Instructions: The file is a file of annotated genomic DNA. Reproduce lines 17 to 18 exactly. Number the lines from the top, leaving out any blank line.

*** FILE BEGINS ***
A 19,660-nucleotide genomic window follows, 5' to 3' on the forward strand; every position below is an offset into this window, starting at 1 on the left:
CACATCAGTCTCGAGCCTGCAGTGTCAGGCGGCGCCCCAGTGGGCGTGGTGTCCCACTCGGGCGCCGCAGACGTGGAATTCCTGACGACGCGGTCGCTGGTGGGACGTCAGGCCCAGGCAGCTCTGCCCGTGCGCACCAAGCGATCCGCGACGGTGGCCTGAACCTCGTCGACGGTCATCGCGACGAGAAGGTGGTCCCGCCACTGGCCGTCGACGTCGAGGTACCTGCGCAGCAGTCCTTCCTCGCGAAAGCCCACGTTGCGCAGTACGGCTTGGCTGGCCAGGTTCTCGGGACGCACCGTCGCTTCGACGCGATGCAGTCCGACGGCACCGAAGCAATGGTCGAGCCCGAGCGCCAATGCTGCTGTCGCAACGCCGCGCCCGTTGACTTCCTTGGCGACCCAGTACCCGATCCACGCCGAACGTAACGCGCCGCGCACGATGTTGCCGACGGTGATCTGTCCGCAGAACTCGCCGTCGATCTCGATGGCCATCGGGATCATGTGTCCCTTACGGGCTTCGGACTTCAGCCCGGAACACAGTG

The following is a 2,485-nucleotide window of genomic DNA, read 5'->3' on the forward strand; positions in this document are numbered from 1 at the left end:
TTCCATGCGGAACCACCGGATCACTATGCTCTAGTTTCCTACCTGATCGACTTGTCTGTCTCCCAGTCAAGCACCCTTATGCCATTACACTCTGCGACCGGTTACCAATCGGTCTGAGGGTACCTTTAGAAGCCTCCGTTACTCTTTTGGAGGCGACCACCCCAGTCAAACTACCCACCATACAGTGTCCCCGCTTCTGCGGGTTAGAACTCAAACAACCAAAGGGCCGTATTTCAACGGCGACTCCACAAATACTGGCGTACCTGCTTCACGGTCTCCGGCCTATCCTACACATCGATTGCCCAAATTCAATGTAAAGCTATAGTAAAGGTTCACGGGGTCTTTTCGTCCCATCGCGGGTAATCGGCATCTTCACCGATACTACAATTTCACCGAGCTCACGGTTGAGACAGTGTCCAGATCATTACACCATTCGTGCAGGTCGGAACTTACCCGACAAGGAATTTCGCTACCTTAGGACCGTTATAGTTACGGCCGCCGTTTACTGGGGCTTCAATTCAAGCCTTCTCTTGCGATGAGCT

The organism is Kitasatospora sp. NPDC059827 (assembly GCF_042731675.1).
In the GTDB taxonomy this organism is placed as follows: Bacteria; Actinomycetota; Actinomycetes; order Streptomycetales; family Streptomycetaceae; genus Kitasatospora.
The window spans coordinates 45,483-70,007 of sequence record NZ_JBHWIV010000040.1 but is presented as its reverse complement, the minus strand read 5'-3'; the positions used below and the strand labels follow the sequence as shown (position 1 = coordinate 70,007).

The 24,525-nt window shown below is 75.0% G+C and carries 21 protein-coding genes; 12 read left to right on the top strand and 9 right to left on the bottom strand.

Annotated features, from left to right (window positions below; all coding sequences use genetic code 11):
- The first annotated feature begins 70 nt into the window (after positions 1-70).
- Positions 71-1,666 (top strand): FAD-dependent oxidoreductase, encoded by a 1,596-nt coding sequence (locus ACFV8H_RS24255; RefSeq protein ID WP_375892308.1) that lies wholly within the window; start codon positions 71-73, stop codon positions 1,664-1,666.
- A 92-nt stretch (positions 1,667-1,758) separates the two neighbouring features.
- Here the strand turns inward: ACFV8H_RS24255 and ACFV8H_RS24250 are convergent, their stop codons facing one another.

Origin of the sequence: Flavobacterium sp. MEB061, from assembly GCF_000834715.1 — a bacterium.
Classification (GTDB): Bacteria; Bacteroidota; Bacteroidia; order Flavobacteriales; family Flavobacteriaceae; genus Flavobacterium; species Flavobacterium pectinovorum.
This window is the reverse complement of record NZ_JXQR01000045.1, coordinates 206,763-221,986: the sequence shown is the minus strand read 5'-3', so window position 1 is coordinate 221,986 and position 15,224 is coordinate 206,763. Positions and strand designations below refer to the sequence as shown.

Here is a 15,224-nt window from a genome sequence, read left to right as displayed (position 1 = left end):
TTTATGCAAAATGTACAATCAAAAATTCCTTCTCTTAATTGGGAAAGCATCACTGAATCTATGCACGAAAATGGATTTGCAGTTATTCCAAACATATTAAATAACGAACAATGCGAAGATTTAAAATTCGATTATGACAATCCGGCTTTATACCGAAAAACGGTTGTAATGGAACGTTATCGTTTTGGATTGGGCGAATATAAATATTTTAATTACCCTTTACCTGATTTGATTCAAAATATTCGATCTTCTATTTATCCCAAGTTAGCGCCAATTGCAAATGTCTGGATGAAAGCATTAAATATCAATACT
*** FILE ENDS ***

Here is a 15,224-nt window from a genome sequence, read left to right as displayed (position 1 = left end):
TTTATGCAAAATGTACAATCAAAAATTCCTTCTCTTAATTGGGAAAGCATCACTGAATCTATGCACGAAAATGGATTTGCAGTTATTCCAAACATATTAAATAACGAACAATGCGAAGATTTAAAATTCGATTATGACAATCCGGCTTTATACCGAAAAACGGTTGTAATGGAACGTTATCGTTTTGGATTGGGCGAATATAAATATTTTAATTACCCTTTACCTGATTTGATTCAAAATATTCGATCTTCTATTTATCCCAAGTTAGCGCCAATTGCAAATGTCTGGATGAAAGCATTAAATATCAATACT